JEFFERSON CITY — Rep. Adam Schnelting says his bill, which he informally refers to as the “Get Government Out of Marriage Bill,” is not about same-sex marriage.
“The bill is very fair,” he said. “It treats everyone equally under the law. It just reduces the role that a government plays in an institution as private and sacred as marriage.”
But opponents of the bill argued during a Monday hearing that it would unfairly discriminate against same-sex couples.
The bill, HB 2173, changes state laws regarding marriage and replaces marriage licenses with contracts of domestic union.
Schnelting, R-St. Charles, said he proposed the bill to limit the role of government in marriage to recording marriages, “rather than authorizing them via the licensure process,” he said.
He presented the bill to the House General Laws committee Monday. A similar bill, House Bill 62, was proposed in 2017 by Rep. TJ Berry, R-Kearney. It did not pass.
Under the bill, the state would not require or facilitate ceremonies, but would allow for civil or religious ceremonies of marriage.
“I’m trying to understand why you’re doing this,” said Rep. Tracy McCreery, D- St. Louis. “And all I keep coming back to is how hurtful and divisive it is.”
Schnelting said he has been considering such legislation since 2014, a year before Obergefell v. Hodges, the Supreme Court case which made same-sex marriage the federal law.
“Since gay marriage became the law of the land, my marriage has not been impacted at all,” McCreery said. “I don’t think anybody in this room could raise their hand and honestly say that since gay marriage was made legal that their marriages have deteriorated. I feel like this bill is actually kind of a solution looking for a problem.”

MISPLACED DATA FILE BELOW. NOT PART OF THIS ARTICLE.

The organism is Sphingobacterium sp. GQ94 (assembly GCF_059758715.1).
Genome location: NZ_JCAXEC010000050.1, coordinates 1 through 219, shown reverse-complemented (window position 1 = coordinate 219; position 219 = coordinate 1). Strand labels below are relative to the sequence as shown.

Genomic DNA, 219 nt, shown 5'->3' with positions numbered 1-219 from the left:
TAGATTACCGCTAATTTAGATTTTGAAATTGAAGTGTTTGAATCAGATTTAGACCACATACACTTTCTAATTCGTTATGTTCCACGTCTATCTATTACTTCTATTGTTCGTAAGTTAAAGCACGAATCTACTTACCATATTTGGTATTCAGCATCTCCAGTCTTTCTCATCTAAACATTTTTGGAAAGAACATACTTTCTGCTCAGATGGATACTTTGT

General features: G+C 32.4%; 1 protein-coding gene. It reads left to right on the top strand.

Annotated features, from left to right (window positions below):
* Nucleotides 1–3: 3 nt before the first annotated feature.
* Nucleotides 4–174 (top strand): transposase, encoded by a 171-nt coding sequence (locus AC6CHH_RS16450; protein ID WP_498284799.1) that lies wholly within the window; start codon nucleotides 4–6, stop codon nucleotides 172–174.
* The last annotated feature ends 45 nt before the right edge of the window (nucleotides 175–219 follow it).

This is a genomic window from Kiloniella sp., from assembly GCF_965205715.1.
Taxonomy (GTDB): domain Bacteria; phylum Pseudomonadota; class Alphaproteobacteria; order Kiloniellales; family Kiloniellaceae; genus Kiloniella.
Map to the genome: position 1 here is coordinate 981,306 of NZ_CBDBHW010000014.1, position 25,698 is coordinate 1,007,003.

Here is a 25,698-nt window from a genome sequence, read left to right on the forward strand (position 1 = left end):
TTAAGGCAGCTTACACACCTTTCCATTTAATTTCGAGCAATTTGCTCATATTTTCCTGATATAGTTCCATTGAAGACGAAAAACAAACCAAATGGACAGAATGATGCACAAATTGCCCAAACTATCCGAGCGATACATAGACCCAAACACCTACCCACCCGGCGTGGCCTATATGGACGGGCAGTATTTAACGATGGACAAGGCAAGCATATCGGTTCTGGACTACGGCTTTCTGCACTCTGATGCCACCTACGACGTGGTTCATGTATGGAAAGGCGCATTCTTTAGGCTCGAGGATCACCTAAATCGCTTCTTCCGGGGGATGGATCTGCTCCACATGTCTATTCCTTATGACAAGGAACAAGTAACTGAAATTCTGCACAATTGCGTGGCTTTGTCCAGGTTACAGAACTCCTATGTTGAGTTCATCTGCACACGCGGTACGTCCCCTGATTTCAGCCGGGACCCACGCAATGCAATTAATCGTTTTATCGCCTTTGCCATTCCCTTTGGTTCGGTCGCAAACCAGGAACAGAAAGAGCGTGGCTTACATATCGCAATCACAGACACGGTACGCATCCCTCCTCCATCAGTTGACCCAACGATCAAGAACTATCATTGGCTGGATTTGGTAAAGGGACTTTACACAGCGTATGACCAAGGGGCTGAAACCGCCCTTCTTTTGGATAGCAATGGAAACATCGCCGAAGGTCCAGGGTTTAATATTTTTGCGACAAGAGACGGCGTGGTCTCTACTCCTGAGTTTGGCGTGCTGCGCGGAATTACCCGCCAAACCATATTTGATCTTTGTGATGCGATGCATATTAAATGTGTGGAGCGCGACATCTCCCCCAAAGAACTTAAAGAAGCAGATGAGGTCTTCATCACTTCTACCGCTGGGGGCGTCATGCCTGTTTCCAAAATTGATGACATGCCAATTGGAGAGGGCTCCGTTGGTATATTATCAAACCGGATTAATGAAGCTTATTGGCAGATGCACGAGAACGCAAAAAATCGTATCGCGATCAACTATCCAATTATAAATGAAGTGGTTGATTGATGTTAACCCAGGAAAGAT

A similar bill passed in Alabama in 2019, removing the power to grant marriage certificates from courts and instead allowing couples to sign an affidavit with a judge. The bill came into law after some conservative judges in Alabama stopped issuing marriage licenses because they viewed doing so as endorsing the union, according to NBC News.
“I would suggest that this legislation could be considered unconstitutional by stripping a right that the Supreme Court has deemed as fundamental,” said Denise Lieberman, a Washington University School of Law adjunct professor and member of Missouri LGBT advocacy group PROMO.
There are about 1,000 legal benefits offered to married couples that are unavailable to domestic partners, Lieberman said.
After members of the House General Laws committee questioned Schnelting about the bill, committee chair Rep. Dean Plocher, R-St. Louis, allowed for about 30 minutes of public testimony. No one spoke in favor of the bill.
Sara Baker, legislative and policy director for the ACLU in Missouri, testified not in her professional capacity, but as the wife of an immigrant. She was concerned that this legislation could make more difficult the “already so complicated” immigration system.
“I want to make sure that love is love and the best way to make that happen is through marriage justice,” she said.